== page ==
We identified nine studies meeting our inclusion criteria. Adherence to ART in Cameroon has risen steadily between 2000 and 2010, corresponding to reductions in the cost of medication. The factors associated with adherence to ART in Cameroon are grouped into patient, medication and disease related factors. We also identified factors related to the health system and the patient-provider relationship. In the CAMPS trial, education, side effects experienced and number of reminder methods were found to improve adherence, but only using multiple reminder methods was associated with better adherence in all the regression models (Adjusted Odds Ratio [AOR] 4.11, 95% Confidence Interval [CI] 1.89, 8.93; p<0.001; model IV).
Reducing the cost of ART is an important aspect of ensuring adequate adherence rates. Using multiple reminder methods may have a cumulative effect on adherence to ART, but should be investigated further.
Adherence; Antiretroviral therapy; Cameroon; Reminder methods; CAMPS
Mobile phone technology is a novel way of delivering health care and improving health outcomes. This trial investigates the use of motivational mobile phone text messages (SMS) to improve adherence to antiretroviral therapy (ART) over six months.
CAMPS was a single-site randomized two-arm parallel design trial in Yaoundé, Cameroon. We enrolled and randomized HIV-positive adults on ART, aged 21 years and above to receive a weekly standardized motivational text message versus usual care alone. The primary outcome was adherence measured using a visual analogue scale (VAS), number of doses missed (in the week preceding the interview) and pharmacy refill data. Outcomes were measured at 3 and 6 months. Service providers and outcome assessors were blinded to allocation. Analysis was by intention-to-treat. Between November and December 2010, 200 participants were randomized, with 101 in the intervention group and 99 in the control group. At 6 months, overall retention was 81.5%. We found no significant effect on adherence by VAS>95% (risk ratio [RR] 1.06, 95% confidence interval [CI] 0.89, 1.29; p = 0.542; reported missed doses (RR 1.01, 95% CI 0.87, 1.16; p>0.999) or number of pharmacy refills (mean difference [MD] 0.1, 95% CI: 0.23, 0.43; p = 0.617. One participant in the intervention arm reported a possible disclosure of status.
Standardized motivational mobile phone text messages did not significantly improve adherence to ART in this study. Other types of messaging or longer term studies are recommended.
1. Pan-African Clinical Trials Registry; PACTR201011000261458
2. Clinicaltrials.gov; NCT01247181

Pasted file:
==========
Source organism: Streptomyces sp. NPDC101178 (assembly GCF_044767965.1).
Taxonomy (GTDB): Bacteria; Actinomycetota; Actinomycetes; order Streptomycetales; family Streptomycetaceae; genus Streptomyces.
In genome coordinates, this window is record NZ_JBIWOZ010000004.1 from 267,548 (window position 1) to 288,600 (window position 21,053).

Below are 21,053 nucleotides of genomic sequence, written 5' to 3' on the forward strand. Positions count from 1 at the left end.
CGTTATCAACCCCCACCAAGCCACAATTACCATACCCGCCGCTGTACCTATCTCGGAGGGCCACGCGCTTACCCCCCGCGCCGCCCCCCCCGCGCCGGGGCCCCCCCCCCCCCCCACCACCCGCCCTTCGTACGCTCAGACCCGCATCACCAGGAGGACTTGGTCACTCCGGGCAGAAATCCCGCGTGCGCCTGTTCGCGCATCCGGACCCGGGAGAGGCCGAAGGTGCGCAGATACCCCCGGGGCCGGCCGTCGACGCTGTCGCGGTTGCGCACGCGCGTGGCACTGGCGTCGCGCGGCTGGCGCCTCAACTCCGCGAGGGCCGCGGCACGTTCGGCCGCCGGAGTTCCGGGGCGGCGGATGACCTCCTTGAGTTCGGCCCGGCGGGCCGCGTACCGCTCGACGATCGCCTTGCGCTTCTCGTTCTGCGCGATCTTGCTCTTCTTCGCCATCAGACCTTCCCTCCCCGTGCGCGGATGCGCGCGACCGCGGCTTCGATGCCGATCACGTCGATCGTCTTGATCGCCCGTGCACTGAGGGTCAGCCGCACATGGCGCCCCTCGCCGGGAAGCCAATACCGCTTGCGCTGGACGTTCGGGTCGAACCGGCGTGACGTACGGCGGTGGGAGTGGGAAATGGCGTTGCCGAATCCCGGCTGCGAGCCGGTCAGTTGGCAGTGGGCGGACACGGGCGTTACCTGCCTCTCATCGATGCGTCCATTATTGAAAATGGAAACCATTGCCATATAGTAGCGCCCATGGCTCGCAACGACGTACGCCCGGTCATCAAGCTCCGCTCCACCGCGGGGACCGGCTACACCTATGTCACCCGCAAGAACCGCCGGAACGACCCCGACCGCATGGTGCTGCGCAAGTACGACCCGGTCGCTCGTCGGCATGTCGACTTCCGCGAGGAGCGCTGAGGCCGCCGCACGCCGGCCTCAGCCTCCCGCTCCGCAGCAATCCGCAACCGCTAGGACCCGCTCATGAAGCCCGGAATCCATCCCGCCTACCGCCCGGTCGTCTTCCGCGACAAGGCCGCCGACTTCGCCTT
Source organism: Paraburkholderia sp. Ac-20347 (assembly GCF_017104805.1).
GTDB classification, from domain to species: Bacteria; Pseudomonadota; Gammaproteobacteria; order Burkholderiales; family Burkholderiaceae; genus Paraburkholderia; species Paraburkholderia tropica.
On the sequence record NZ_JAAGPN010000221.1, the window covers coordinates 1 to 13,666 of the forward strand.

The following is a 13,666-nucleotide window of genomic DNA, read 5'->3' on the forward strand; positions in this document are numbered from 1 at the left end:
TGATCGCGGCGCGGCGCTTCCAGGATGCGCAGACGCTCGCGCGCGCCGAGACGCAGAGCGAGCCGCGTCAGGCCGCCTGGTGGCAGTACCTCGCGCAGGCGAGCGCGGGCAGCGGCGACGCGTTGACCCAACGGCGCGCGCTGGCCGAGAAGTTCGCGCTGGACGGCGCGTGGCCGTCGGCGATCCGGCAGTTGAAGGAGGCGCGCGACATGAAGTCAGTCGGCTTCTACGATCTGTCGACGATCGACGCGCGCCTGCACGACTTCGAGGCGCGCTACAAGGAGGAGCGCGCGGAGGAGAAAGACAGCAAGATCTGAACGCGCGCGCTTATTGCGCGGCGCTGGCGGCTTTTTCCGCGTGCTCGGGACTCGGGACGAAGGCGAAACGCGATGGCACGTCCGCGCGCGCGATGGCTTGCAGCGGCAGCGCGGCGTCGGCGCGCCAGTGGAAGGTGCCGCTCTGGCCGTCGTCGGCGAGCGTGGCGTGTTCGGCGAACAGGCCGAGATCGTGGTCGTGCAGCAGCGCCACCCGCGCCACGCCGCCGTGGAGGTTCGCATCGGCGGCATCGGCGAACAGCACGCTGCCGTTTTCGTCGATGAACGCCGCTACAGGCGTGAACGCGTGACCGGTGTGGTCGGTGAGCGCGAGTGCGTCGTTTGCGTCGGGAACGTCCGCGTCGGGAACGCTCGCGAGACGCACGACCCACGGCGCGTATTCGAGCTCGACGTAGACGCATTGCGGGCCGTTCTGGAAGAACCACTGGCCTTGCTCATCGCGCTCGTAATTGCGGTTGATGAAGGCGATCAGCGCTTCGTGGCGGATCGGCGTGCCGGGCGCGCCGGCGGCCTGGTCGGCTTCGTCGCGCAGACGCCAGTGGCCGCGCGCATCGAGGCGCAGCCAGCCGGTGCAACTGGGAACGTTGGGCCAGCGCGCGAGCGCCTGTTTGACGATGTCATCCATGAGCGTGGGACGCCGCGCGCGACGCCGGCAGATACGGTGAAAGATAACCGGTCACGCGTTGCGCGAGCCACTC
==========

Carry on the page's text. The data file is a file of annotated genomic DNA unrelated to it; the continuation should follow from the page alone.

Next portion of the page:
Decision Boxes are summaries of the most important benefits and harms of health interventions provided to clinicians before they meet the patient, to prepare them to help patients make informed and value-based decisions. Our objective is to explore the barriers and facilitators to using Decision Boxes in clinical practice, more precisely factors stemming from (1) the Decision Boxes themselves, (2) the primary healthcare team (PHT), and (3) the primary care practice environment.
A two-phase mixed methods study will be conducted. Eight Decision Boxes relevant to primary care, and written in both English and in French, will be hosted on a website together with a tutorial to introduce the Decision Box. The Decision Boxes will be delivered as weekly emails over a span of eight weeks to clinicians of PHTs (family physicians, residents and nurses) in five primary care clinics located across two Canadian provinces. Using a web-questionnaire, clinicians will rate each Decision Box with the Information Assessment Method (cognitive impacts, relevance, usefulness, expected benefits) and with a questionnaire based on the Theory of Planned Behavior to study the determinants of clinicians’ intention to use what they learned from that Decision Box in their patient encounter (attitude, social norm, perceived behavioral control). Web-log data will be used to monitor clinicians’ access to the website. Following the 8-week intervention, we will conduct semi-structured group interviews with clinicians and individual interviews with clinic administrators to explore contextual factors influencing the use of the Decision Boxes. Data collected from questionnaires, focus groups and individual interviews will be combined to identify factors potentially influencing implementation of Decision Boxes in clinical practice by clinicians of PHTs.
This project will allow tailoring of Decision Boxes and their delivery to overcome the specific barriers identified by clinicians of PHTs to improve the implementation of shared decision making in this setting.
(3–10); Evidence-based practice; Continuing professional education; Risk communication; Patient-centered care; Counselling; Clinical topic summary; Decision support; Knowledge translation; Implementation science
Metformin and a sulphonylurea are often used in combination for the treatment of type 2 diabetes mellitus. We conducted a systematic review and meta-analysis to evaluate the comparative safety and efficacy of all available classes of antihyperglycemic therapies in patients with type 2 diabetes inadequately controlled with metformin and sulphonylurea combination therapy.